[ RadSafe ] NWM in Canada.

Franta, Jaroslav frantaj at aecl.ca
Thu Sep 23 08:58:00 CDT 2010



The site selection process may not be as difficult as you seem to think:

Village wants nuclear waste; 
Pinehouse goal to host storage facility for spent nuclear fuel
Saskatoon Star Phoenix, 20 August 2010
Jason Warick 

Leaders from the northern Saskatchewan village of Pinehouse want the community to host a nuclear waste storage facility.

Pinehouse officials sent a letter earlier this week to the Nuclear Waste Management Organization (NWMO) in Toronto, declaring their intent to be considered as the future site for Canada's nuclear waste storage, a project estimated to be worth as much as $24 billion, said NWMO spokesperson Jamie Robinson. Pinehouse joins Ear Falls, Ont., as the two Canadian communities to declare their interest since NWMO began to accept letters of intent in May.

"It's a very significant, large national infrastructure, economic development project," Robinson said.

Other Canadian reserves and municipalities, including several in Saskatchewan, have made inquiries but not a formal declaration, Robinson said. The NWMO, established as a condition of federal regulations and funded by the nuclear industry, is seeking a Canadian site to store spent nuclear fuel. Construction could begin in eight to 10 years, with the facility operational in 2035, he said. They intend to select a "willing host community" and will not impose themselves without the consent of the relevant government authorities at each step of the process. Once up and running, such a facility would remain active for 50 to 60 years, he said.

For Pinehouse, the letter now triggers NWMO officials to conduct a site screening process, which could take up to 90 days. NWMO is primarily looking to see if the location "has got good rock," Robinson said.

There are several other conditions which must be met before proceeding further in the process. A site of at least 40 hectares must be available.

If the facility is built 500 metres below ground as planned, it must not interfere with any water tables, potential natural resource extraction or heritage and protected areas, Robinson said. It also can't be close to any fault lines or geologically unstable areas.

"You're basically looking for a real piece of solid, boring rock where there hasn't been any activity and you don't anticipate any activity for years," Robinson said.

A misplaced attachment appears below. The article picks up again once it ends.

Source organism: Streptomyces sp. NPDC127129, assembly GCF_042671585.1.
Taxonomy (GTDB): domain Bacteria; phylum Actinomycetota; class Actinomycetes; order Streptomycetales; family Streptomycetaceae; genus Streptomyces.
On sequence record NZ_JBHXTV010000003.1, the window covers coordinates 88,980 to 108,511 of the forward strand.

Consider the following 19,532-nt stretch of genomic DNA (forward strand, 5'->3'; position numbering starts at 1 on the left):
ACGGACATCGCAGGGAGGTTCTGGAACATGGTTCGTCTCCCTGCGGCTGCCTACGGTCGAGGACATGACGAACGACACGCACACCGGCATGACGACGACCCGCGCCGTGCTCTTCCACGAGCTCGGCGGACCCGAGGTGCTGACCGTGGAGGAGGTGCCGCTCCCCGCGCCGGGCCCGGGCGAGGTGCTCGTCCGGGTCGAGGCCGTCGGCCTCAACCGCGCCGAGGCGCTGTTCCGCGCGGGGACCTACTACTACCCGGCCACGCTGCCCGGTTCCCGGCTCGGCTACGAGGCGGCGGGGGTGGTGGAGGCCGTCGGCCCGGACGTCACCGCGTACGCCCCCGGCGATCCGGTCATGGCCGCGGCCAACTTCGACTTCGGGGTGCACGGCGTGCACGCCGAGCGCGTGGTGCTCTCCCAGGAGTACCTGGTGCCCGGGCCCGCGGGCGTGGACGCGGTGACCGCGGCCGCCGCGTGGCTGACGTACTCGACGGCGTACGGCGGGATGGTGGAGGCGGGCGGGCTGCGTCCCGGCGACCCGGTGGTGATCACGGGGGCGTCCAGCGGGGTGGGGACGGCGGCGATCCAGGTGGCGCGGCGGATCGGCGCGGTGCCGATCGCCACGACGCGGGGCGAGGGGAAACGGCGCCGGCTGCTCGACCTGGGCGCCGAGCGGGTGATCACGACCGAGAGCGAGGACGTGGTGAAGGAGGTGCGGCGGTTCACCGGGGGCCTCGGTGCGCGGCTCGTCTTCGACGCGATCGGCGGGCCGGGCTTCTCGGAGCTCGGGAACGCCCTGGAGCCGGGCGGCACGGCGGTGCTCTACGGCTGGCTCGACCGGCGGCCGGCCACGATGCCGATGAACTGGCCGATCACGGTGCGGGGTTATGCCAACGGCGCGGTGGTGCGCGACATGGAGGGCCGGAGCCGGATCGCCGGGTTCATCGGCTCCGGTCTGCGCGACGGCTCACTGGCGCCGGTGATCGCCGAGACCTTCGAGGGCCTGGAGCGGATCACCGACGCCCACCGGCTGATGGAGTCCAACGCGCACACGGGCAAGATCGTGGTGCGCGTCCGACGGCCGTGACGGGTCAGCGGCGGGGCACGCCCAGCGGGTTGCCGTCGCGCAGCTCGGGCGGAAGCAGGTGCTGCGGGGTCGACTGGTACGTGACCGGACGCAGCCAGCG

Rob Norris, Minister Responsible for Uranium Development Partnership, said the provincial government has not received any official word on Pinehouse's intentions. Until, then, he can't comment on the proposal. In any case, the provincial government will withhold judgment until the process is much further along, he said.

Officials at the Pinehouse village office referred calls to Mayor Mike Natomagan, but he was not available for comment Thursday afternoon.

Pinehouse is located 400 kilometres north of Saskatoon.


-----Original Message-----
From: radsafe-bounces at health.phys.iit.edu [mailto:radsafe-bounces at health.phys.iit.edu] On Behalf Of Jerry Cohen
Sent: September 21, 2010 4:26 PM
To: The International Radiation Protection (Health Physics) Mailing List
Subject: Re: [ RadSafe ] NWM in Canada.

An old adage states that "A wise man learns from his mistakes. An even wiser man 
learns from other peoples mistakes". One might think that Canada would learn 
something by reviewing  the NWM blunders in the USA. However, the path they have 
determined to follow seems to resemble that which led to failure in this 
country. I wish them success, but would'nt bet on it.

The Government of Canada selected Canada’s plan for the long-term management 
of used nuclear fuel in June 2007. The approach, called Adaptive Phased 
Management, involves the development of a large infrastructure project in an 
informed and willing host community. The Nuclear Waste Management Organization 
(NWMO) is federally mandated to implement this project and is beginning the 
multi-year process for selecting an informed and willing community to host this 
national facility. 

  The plan calls for the construction of a deep geological repository to safely 
and securely contain and isolate Canada’s used nuclear fuel.


From: Glenn R. Marshall <GRMarshall at philotechnics.com>
To: The International Radiation Protection (Health Physics) Mailing List 
<radsafe at health.phys.iit.edu>
Sent: Tue, September 21, 2010 12:32:12 PM
Subject: Re: [ RadSafe ] [ RadSafe Yucca Mtn.

Another problem is the myth that our kids learn in school every day that the 
U.S. is a democracy.  It is not--it's a republic.  

And of course, another problem is the fact that DOE, NRC, OSHA, EPA, BLM, DOJ, 
Indian Affairs, and Starfleet Federation all get to have a say in and write 
conflicting regulations and opinions pertaining to something as benign as Yucca 

Glenn Marshall, CHP, RRPT
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